The recipe book "Nuestras Raíces" came to fruition with the idea of recognizing the culture of the island and promoting sustainable agriculture in Isabela. For this, in 2019, participants of the "Sustainable Community II" project had to write typical dishes of their families. Each dish had to be accompanied with a small text of the history, explaining how it relates to their families and the Galapagos.

During 2020 we had to interview the selected candidates by phone and in July we were able to make visits to photograph their dishes and their preparation. Currently the recipe book is in its final stage of review and design, we hope to be able to officially launch it during the first half of 2021.
"Through food customs we are mindful of our origin, it is important to teach our children to keep history alive over time." Eng. Gabriela Rivadeneira. Author of one of the recipes.

Prawn cocktail
Prawn cocktail "Carapachudo". Recipe by Keimy Moncayo. Photo by: Jessica Martinez

Harvesting water project
"Harvesting Water" aims to increase the amount of water collected to help sustain livestock and agriculture on Isabela. This helps increase healthy food production and reduce food dependence with Santa Cruz and mainland Ecuador.

The project involves installing three 40m2 fog-catchers in the highlands of the island. The state of emergency delayed the sampling of mist water collection and subsequent site selection. In addition, due to the economic consequences of the pandemic, they beneficiaries requested more time to gather their counterparts.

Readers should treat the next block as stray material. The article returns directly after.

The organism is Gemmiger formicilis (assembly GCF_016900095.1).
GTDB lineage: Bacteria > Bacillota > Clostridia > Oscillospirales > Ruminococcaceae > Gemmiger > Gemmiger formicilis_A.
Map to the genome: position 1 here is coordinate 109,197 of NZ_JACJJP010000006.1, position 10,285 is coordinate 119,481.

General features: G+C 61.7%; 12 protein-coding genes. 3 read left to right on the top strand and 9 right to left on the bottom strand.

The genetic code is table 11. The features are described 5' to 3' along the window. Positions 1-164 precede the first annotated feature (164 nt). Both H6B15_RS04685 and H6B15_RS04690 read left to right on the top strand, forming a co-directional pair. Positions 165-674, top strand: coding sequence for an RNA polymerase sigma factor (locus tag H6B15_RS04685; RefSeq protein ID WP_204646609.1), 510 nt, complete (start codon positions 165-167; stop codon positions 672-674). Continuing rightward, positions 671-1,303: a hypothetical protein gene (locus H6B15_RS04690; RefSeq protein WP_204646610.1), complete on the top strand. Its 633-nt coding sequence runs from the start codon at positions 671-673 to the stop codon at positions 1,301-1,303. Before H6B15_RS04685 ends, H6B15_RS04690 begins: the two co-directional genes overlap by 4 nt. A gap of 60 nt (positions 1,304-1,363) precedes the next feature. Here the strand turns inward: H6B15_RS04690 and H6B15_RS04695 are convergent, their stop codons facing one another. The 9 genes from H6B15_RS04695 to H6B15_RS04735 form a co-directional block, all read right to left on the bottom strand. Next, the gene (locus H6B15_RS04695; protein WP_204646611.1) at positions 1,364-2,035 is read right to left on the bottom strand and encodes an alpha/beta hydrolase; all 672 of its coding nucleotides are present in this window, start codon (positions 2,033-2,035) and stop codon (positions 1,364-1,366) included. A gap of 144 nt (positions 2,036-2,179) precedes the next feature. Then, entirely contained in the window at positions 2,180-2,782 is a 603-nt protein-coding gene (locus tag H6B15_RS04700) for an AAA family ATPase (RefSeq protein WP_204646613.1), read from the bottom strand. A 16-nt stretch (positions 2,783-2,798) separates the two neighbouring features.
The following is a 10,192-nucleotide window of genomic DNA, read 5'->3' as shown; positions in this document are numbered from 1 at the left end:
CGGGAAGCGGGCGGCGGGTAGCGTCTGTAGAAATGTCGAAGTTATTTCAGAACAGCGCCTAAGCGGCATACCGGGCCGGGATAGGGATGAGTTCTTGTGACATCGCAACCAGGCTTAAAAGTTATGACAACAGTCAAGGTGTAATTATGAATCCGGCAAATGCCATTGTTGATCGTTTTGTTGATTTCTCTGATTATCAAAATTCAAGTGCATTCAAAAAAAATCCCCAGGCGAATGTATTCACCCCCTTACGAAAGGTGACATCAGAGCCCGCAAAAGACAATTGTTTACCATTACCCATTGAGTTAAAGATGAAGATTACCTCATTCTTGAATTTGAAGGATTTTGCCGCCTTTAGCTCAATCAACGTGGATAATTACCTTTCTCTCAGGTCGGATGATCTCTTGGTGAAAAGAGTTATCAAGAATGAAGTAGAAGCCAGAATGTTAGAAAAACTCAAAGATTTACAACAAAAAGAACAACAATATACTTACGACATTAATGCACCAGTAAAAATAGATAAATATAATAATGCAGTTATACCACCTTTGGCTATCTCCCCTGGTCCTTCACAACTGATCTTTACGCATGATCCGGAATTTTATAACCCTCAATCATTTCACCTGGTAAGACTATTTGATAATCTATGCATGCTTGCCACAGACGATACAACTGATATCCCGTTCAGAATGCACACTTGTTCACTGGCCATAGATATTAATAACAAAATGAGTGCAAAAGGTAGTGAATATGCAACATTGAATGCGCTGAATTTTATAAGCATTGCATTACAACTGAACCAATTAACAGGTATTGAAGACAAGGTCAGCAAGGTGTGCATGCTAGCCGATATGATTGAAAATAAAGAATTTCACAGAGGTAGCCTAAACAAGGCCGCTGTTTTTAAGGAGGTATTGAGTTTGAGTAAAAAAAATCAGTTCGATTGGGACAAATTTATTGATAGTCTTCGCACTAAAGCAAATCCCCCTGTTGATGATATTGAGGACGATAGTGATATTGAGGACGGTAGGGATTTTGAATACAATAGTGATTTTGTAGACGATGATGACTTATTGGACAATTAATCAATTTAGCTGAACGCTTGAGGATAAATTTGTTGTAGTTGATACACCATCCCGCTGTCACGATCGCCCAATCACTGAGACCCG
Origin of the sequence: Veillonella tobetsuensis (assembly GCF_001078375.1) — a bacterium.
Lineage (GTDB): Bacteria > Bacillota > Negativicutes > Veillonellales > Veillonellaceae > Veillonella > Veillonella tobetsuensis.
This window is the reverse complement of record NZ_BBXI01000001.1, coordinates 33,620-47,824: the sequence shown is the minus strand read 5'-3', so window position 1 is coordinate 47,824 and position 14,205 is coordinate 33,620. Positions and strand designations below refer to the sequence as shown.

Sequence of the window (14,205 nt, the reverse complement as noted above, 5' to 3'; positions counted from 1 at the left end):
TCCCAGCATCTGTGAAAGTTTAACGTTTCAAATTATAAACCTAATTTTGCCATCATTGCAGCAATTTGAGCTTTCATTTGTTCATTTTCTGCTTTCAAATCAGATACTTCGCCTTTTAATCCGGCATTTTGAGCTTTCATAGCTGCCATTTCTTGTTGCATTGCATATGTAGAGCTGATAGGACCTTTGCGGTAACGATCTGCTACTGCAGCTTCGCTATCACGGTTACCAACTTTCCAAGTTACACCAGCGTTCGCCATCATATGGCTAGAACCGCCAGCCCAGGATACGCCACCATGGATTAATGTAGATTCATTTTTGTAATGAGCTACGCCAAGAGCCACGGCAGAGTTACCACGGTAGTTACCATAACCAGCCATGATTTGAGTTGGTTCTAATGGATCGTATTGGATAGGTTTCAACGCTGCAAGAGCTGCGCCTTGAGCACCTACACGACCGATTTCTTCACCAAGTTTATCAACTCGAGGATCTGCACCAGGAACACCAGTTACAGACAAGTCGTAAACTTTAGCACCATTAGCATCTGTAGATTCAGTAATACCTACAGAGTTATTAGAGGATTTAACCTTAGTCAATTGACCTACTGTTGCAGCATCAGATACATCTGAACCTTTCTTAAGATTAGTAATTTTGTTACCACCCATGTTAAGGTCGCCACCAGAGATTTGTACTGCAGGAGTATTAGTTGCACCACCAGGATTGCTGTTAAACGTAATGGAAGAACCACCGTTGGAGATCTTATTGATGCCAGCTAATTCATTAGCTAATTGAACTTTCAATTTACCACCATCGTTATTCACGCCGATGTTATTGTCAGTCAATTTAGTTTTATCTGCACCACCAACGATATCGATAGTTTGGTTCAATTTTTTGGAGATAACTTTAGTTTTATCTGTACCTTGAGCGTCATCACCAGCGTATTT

At the end of the year, two fog-catchers were installed. The first one was installed in the control shed of the Directorate of the Galapagos National Park at the entrance of the Sierra Negra volcano. The second system was installed in Mr. Juan Tupiza's livestock farm in the “Los Mellizos” sector.
The results have been very satisfactory, surpassing an average of 200 litres per day. We expect the third fog-catcher to be installed during the first quarter of 2021.

" Fog-catchers are a very important tool to promote production in Isabela. These systems open the doors for us to continue working on obtaining and managing the water that is a major part of the agricultural production of our canton." Eng. Romni Rodríguez, Agricultural Technician, Ministry of Agriculture in Isabela.

Fog-catcher´s being installed in the control shed of the DPNG at the entrance to the Sierra Negra Volcano.
Fog-catcher´s being installed in the control shed of the DPNG at the entrance to the Sierra Negra Volcano. Photo by: Carla Zambrano Palacios, CDF.

By 2021, in addition to completing our pendent activities of 2020, we will support the fisheries team in sustainability and gender studies in Isabela. In addition, we hope that face-to-face educational activities can be resumed to implement "Sustainable Community IV" among other educational initiatives.

Otherwise, we will continue our activities virtually. We begin this new year with a lot of positive energy, eager for our presence in Isabela to strengthen and contribute to the sustainable development and conservation of the magnificent enchanted islands.


The mission of the Charles Darwin Foundation and its Research Station is to tackle the greatest threats and challenges to Galapagos through scientific research and conservation action, in order to safeguard one of the world’s most important natural treasures.